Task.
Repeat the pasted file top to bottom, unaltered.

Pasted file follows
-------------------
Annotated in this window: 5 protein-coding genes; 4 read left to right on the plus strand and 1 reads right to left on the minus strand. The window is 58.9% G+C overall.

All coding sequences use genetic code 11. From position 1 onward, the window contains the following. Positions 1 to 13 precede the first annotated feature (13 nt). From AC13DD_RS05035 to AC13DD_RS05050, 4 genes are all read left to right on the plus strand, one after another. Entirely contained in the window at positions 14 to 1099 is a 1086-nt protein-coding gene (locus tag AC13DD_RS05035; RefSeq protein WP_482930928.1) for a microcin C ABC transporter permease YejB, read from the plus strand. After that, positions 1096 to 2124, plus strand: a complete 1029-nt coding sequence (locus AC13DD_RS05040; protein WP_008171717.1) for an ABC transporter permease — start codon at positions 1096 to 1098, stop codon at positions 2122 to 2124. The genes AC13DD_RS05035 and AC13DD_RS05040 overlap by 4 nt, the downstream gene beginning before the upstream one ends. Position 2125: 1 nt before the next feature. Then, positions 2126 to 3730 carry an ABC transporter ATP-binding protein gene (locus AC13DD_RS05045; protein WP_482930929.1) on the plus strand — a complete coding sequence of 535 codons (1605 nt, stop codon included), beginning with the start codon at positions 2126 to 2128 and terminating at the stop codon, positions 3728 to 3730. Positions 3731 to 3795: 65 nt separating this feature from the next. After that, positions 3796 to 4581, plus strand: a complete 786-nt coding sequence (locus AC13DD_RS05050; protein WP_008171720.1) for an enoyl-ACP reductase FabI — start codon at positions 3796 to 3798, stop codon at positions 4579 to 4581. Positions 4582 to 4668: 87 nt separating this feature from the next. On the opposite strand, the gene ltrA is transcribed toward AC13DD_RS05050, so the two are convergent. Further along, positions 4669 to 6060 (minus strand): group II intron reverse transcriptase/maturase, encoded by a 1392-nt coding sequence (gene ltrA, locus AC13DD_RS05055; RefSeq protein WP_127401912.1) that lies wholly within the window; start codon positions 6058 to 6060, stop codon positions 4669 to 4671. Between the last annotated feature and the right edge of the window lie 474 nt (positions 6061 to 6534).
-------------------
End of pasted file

Annotated in this window: 5 protein-coding genes; 4 read left to right on the plus strand and 1 reads right to left on the minus strand. The window is 58.9% G+C overall.

All coding sequences use genetic code 11. From position 1 onward, the window contains the following. Positions 1 to 13 precede the first annotated feature (13 nt). From AC13DD_RS05035 to AC13DD_RS05050, 4 genes are all read left to right on the plus strand, one after another. Entirely contained in the window at positions 14 to 1099 is a 1086-nt protein-coding gene (locus tag AC13DD_RS05035; RefSeq protein WP_482930928.1) for a microcin C ABC transporter permease YejB, read from the plus strand. After that, positions 1096 to 2124, plus strand: a complete 1029-nt coding sequence (locus AC13DD_RS05040; protein WP_008171717.1) for an ABC transporter permease — start codon at positions 1096 to 1098, stop codon at positions 2122 to 2124. The genes AC13DD_RS05035 and AC13DD_RS05040 overlap by 4 nt, the downstream gene beginning before the upstream one ends. Position 2125: 1 nt before the next feature. Then, positions 2126 to 3730 carry an ABC transporter ATP-binding protein gene (locus AC13DD_RS05045; protein WP_482930929.1) on the plus strand — a complete coding sequence of 535 codons (1605 nt, stop codon included), beginning with the start codon at positions 2126 to 2128 and terminating at the stop codon, positions 3728 to 3730. Positions 3731 to 3795: 65 nt separating this feature from the next. After that, positions 3796 to 4581, plus strand: a complete 786-nt coding sequence (locus AC13DD_RS05050; protein WP_008171720.1) for an enoyl-ACP reductase FabI — start codon at positions 3796 to 3798, stop codon at positions 4579 to 4581. Positions 4582 to 4668: 87 nt separating this feature from the next. On the opposite strand, the gene ltrA is transcribed toward AC13DD_RS05050, so the two are convergent. Further along, positions 4669 to 6060 (minus strand): group II intron reverse transcriptase/maturase, encoded by a 1392-nt coding sequence (gene ltrA, locus AC13DD_RS05055; RefSeq protein WP_127401912.1) that lies wholly within the window; start codon positions 6058 to 6060, stop codon positions 4669 to 4671. Between the last annotated feature and the right edge of the window lie 474 nt (positions 6061 to 6534).